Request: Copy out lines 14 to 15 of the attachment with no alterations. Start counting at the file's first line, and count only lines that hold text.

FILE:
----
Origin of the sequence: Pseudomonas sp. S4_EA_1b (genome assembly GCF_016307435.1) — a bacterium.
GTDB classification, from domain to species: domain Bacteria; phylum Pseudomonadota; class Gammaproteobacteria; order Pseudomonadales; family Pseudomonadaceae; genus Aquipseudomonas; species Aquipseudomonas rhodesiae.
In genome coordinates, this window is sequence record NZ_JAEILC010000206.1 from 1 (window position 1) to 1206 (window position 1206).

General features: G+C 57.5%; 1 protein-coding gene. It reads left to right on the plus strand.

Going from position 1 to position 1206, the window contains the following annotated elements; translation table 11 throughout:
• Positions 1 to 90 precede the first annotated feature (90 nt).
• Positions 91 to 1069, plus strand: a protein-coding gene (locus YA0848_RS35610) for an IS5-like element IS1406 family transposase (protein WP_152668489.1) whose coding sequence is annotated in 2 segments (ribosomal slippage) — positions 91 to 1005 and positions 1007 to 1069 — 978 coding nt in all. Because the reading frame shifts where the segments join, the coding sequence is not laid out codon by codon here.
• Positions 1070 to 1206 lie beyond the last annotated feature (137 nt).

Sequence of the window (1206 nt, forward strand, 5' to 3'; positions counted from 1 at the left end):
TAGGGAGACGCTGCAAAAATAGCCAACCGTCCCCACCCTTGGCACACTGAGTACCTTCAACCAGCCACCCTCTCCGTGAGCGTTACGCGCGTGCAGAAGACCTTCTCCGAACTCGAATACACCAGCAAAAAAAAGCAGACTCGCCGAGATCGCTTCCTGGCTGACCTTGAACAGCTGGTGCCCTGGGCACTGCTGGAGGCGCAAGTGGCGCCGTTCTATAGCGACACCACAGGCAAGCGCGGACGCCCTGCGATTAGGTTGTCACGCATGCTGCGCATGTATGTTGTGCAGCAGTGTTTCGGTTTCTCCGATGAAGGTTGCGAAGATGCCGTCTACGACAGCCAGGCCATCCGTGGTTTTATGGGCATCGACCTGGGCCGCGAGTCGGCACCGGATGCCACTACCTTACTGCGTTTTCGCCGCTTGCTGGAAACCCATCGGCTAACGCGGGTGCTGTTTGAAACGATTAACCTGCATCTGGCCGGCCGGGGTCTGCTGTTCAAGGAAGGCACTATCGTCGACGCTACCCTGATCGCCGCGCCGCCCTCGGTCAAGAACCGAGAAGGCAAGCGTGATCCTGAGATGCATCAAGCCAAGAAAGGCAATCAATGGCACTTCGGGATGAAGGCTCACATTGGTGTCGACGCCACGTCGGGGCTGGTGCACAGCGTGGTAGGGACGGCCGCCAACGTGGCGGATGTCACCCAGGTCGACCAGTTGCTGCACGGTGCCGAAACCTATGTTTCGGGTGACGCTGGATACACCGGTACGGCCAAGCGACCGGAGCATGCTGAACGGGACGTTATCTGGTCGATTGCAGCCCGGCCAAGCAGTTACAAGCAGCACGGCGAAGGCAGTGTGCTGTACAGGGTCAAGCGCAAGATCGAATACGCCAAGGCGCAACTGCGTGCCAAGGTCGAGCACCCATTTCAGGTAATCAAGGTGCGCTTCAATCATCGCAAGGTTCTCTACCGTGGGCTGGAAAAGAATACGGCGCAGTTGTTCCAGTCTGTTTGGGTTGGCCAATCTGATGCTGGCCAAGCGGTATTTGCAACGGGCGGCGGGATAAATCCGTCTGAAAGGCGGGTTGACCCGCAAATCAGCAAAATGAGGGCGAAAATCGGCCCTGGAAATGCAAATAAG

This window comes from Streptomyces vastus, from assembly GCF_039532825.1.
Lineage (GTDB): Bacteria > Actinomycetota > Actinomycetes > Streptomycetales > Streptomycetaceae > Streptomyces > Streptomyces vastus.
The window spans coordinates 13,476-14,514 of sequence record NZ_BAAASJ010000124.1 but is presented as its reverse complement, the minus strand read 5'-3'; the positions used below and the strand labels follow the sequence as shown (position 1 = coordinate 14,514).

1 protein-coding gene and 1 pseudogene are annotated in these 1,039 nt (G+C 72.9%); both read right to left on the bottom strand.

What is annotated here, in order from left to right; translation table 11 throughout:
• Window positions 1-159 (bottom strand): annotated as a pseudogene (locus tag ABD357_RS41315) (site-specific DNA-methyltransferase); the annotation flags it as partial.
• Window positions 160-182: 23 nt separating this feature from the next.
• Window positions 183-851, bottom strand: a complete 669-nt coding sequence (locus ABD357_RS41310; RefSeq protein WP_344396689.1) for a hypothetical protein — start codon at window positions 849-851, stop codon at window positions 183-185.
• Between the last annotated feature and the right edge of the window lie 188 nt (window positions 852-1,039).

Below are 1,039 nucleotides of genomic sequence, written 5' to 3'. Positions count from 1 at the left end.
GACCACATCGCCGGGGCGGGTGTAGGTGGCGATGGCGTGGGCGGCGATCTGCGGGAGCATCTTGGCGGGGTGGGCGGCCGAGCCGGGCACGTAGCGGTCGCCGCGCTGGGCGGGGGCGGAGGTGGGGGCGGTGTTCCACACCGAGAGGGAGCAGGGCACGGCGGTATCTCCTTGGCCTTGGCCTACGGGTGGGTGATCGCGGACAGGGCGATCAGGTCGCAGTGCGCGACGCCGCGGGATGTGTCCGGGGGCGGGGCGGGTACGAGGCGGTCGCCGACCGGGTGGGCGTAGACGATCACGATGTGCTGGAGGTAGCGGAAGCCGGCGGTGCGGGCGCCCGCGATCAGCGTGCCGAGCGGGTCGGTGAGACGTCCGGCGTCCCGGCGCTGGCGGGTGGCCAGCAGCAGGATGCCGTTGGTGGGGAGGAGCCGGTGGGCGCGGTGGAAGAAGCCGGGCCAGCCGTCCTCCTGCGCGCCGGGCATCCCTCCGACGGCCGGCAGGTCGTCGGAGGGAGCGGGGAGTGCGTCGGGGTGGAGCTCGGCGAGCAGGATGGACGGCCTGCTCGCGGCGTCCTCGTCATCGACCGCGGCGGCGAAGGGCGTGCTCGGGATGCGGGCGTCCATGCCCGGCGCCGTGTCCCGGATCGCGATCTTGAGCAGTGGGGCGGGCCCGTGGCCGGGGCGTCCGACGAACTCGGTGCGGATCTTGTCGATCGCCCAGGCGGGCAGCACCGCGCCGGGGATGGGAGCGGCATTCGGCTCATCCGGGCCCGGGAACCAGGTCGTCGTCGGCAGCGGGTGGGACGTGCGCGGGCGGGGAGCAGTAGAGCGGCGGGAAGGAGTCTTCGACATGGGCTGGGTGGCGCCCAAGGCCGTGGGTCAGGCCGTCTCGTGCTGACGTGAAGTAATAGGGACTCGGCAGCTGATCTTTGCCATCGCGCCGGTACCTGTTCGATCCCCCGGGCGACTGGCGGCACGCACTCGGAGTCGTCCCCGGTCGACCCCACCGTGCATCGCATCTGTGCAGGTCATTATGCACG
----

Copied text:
1 protein-coding gene and 1 pseudogene are annotated in these 1,039 nt (G+C 72.9%); both read right to left on the bottom strand.

What is annotated here, in order from left to right; translation table 11 throughout: